+ \item{A}{A character string indicating the name of the 'A' matrix.}
+ \item{B}{A character string indicating the name of the 'B' matrix.}
+ \item{C}{A character string indicating the name of the 'C' matrix.}
+ \item{D}{A character string indicating the name of the 'D' matrix.}
+ \item{Q}{A character string indicating the name of the 'Q' matrix.}
+ \item{R}{A character string indicating the name of the 'R' matrix.}
+ \item{x0}{A character string indicating the name of the 'x0' matrix.}
+ \item{P0}{A character string indicating the name of the 'P0' matrix.}
+ \item{dimnames}{An optional character vector to be assigned to the column names of the 'F' and 'M' matrices.}
+ \item{thresholds}{An optional character string indicating the name of the thresholds matrix.}
+ \item{threshnames}{An optional character vector to be assigned to the column names of the thresholds matrix.}
+}
+
+\details{
+Expectation functions define the way that model expectations are calculated. The mxExpectationStateSpace provides maximum likelihood estimates of free parameters in a model of the covariance of a given \link{MxData} object. This model is defined by reticular action modeling (McArdle and McDonald, 1984). The 'A', 'B', 'C', 'D', 'Q', 'R', 'x0', and 'P0' arguments must refer to \link{MxMatrix} objects with the associated properties of the A, B, C, D, Q, R, x0, and P0 matrices in the RAM modeling approach.
+
+The 'dimnames' arguments takes an optional character vector. If this argument is not a single NA, then this vector be assigned to be the column names of the '?' matrix and optionally to the '?' matrix, if the '?' matrix exists.
+
+THE NEXT PART IS INCOMPLETE. MIKE HUNTER NEEDS TO FINISH THIS PART.
+
+The 'A' argument refers to the A matrix in the State Space approach. This matrix consists of .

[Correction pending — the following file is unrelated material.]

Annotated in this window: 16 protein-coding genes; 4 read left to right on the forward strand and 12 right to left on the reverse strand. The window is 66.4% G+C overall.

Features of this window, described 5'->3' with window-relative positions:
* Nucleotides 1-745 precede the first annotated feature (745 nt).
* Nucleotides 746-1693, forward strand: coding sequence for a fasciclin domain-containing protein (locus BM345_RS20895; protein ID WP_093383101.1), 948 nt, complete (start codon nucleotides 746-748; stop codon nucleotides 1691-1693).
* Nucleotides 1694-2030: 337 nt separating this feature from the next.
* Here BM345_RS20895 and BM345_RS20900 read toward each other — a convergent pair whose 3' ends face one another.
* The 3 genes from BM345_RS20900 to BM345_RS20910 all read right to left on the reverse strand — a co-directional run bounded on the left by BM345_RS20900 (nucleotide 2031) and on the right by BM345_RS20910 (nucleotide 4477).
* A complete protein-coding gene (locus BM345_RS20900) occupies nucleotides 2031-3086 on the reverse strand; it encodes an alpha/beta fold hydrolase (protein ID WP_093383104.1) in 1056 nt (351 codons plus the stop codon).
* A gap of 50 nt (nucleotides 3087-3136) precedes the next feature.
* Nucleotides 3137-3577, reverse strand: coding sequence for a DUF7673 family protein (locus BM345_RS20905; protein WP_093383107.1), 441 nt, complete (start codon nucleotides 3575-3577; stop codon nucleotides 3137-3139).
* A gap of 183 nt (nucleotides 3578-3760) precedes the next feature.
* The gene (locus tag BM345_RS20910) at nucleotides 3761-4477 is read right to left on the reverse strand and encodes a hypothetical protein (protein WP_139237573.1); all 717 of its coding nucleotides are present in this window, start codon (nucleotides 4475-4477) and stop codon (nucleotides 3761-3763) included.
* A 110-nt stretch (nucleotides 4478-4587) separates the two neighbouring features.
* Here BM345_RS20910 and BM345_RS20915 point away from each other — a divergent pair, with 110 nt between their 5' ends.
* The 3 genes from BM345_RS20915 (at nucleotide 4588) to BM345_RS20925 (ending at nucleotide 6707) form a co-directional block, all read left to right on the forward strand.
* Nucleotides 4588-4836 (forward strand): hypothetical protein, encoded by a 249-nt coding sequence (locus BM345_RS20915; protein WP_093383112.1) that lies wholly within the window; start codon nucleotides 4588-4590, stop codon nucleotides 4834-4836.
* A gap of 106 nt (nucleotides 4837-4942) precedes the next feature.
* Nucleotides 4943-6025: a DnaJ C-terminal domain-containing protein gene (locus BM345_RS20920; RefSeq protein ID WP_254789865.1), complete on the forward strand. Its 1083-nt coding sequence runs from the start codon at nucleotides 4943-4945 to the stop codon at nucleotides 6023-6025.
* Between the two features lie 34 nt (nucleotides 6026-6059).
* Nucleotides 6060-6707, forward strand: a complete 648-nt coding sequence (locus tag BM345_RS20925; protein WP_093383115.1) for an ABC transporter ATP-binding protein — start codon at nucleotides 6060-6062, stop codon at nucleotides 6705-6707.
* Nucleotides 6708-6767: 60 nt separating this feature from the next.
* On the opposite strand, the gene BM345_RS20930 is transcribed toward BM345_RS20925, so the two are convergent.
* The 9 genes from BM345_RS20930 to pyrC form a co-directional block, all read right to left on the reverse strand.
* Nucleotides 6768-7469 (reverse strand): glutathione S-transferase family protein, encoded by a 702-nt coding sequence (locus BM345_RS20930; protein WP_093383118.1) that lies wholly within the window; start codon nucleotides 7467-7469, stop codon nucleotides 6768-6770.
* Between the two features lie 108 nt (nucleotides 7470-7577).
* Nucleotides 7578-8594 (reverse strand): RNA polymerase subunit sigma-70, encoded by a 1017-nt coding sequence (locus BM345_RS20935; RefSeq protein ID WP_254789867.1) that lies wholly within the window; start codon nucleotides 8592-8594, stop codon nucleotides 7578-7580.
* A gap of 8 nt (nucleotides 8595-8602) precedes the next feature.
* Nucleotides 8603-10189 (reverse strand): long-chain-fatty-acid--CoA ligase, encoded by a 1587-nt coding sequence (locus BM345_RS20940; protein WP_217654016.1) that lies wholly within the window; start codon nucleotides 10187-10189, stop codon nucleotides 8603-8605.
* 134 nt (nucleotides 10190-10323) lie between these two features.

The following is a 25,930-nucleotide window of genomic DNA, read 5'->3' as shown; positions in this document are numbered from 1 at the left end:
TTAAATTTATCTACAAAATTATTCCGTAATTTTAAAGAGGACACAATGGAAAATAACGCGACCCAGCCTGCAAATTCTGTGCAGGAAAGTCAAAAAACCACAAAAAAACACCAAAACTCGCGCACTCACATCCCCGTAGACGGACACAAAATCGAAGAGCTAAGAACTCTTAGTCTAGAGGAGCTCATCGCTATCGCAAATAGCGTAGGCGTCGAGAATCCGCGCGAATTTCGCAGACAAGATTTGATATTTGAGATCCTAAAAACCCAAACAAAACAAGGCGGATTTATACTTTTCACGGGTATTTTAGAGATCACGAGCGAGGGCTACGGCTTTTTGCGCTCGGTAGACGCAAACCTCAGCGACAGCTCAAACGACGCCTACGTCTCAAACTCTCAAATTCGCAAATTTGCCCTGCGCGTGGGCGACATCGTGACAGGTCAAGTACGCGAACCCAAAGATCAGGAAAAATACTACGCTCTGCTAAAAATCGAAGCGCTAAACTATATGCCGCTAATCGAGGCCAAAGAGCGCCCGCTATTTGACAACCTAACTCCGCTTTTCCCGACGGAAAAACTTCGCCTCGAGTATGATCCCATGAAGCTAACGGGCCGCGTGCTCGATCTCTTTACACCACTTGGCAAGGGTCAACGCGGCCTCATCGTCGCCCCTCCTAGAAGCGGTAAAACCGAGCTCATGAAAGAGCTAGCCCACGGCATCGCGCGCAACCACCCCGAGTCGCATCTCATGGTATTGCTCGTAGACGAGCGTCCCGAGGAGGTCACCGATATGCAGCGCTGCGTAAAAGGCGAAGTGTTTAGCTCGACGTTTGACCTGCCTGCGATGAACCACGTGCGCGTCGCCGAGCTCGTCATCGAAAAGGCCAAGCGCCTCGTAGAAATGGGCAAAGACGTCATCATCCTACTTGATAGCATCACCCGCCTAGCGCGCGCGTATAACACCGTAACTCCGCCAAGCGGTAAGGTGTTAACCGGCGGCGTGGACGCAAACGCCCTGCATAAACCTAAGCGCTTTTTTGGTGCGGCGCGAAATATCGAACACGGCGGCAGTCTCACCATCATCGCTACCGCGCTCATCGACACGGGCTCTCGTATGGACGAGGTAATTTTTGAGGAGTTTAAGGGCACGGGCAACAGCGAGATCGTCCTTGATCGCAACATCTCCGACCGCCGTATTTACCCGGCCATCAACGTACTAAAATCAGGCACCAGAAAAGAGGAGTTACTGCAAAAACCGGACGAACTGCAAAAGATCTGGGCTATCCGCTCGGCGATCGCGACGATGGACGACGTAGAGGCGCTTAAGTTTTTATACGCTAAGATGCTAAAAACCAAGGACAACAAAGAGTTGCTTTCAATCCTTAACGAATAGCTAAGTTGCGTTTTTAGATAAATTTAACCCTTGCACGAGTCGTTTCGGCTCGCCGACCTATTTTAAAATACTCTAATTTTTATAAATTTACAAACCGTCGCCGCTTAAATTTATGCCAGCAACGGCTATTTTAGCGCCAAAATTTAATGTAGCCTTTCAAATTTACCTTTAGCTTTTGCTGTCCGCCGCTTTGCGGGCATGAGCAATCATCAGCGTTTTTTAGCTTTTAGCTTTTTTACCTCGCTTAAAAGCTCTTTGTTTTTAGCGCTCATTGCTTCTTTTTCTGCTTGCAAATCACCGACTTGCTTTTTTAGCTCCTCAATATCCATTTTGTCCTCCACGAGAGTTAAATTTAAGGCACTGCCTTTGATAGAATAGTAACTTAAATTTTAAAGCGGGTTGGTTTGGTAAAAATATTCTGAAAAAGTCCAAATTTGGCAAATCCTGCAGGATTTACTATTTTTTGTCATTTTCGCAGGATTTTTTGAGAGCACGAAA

+
+The 'B' argument refers to the A matrix in the State Space approach. This matrix consists of .
+
+The 'C' argument refers to the A matrix in the State Space approach. This matrix consists of .
+
+The 'D' argument refers to the A matrix in the State Space approach. This matrix consists of .
+
+The 'Q' argument refers to the A matrix in the State Space approach. This matrix consists of .
+
+The 'R' argument refers to the A matrix in the State Space approach. This matrix consists of .
+
+The 'x0' argument refers to the A matrix in the State Space approach. This matrix consists of .
+
+The 'P0' argument refers to the A matrix in the State Space approach. This matrix consists of .
+
+
+The \link{MxMatrix} objects included as arguments may be of any type, but should have the properties described above. The mxExpectationStateSpace will not return an error for incorrect specification, but incorrect specification will likely lead to estimation problems or errors in the \link{mxRun} function.
+
+mxExpectationStateSpace evaluates with respect to an \link{MxData} object. The \link{MxData} object need not be referenced in the mxExpectationStateSpace function, but must be included in the \link{MxModel} object. mxExpectationStateSpace requires that the 'type' argument in the associated \link{MxData} object be equal to 'cov' or 'cor'.
+
+To evaluate, place mxExpectationStateSpace objects, the \link{mxData} object for which the expected covariance approximates, referenced \link{MxAlgebra} and \link{MxMatrix} objects, and optional \link{MxBounds} and \link{MxConstraint} objects in an \link{MxModel} object. This model may then be evaluated using the \link{mxRun} function. The results of the optimization can be found in the 'output' slot of the resulting model, and may be obtained using the \link{mxEval} function..
+}
+
+\value{
+ Returns a new MxExpectationStateSpace object. mxExpectationStateSpace objects should be included with models with referenced \link{MxAlgebra}, \link{MxData} and \link{MxMatrix} objects.
+}
+
+\references{
+McArdle, J. J. and MacDonald, R. P. (1984). Some algebraic properties of the Reticular Action Model for moment structures. \emph{British Journal of Mathematical and Statistical Psychology, 37,} 234-251.
+
+The OpenMx User's guide can be found at http://openmx.psyc.virginia.edu/documentation.
+}
+
+\examples{
+
+# Create and fit a model using mxMatrix, mxAlgebra, mxExpectationNormal, and mxFitFunctionML
+
+library(OpenMx)
+
+# Simulate some data
+
+# The example is that there is no example.
+
+}
--
2.1.4